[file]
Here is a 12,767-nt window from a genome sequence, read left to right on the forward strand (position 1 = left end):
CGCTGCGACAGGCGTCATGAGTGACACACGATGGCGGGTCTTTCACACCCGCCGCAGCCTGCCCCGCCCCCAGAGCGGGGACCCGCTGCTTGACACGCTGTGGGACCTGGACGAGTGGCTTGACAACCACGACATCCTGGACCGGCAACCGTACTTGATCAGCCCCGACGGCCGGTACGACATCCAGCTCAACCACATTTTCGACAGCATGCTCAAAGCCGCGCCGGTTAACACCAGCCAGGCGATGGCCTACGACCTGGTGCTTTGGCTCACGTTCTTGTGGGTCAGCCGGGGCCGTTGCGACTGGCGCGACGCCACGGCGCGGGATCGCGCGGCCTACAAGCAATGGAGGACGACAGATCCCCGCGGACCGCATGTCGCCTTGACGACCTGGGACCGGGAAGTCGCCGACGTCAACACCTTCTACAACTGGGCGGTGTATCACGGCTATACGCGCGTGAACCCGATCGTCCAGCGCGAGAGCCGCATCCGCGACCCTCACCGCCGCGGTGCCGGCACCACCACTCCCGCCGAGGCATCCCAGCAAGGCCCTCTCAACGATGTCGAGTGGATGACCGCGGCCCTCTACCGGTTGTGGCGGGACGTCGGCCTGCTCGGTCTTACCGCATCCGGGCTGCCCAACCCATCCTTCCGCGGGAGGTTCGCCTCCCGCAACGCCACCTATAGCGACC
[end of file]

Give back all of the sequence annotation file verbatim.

Here is a 12,767-nt window from a genome sequence, read left to right on the forward strand (position 1 = left end):
CGCTGCGACAGGCGTCATGAGTGACACACGATGGCGGGTCTTTCACACCCGCCGCAGCCTGCCCCGCCCCCAGAGCGGGGACCCGCTGCTTGACACGCTGTGGGACCTGGACGAGTGGCTTGACAACCACGACATCCTGGACCGGCAACCGTACTTGATCAGCCCCGACGGCCGGTACGACATCCAGCTCAACCACATTTTCGACAGCATGCTCAAAGCCGCGCCGGTTAACACCAGCCAGGCGATGGCCTACGACCTGGTGCTTTGGCTCACGTTCTTGTGGGTCAGCCGGGGCCGTTGCGACTGGCGCGACGCCACGGCGCGGGATCGCGCGGCCTACAAGCAATGGAGGACGACAGATCCCCGCGGACCGCATGTCGCCTTGACGACCTGGGACCGGGAAGTCGCCGACGTCAACACCTTCTACAACTGGGCGGTGTATCACGGCTATACGCGCGTGAACCCGATCGTCCAGCGCGAGAGCCGCATCCGCGACCCTCACCGCCGCGGTGCCGGCACCACCACTCCCGCCGAGGCATCCCAGCAAGGCCCTCTCAACGATGTCGAGTGGATGACCGCGGCCCTCTACCGGTTGTGGCGGGACGTCGGCCTGCTCGGTCTTACCGCATCCGGGCTGCCCAACCCATCCTTCCGCGGGAGGTTCGCCTCCCGCAACGCCACCTATAGCGACC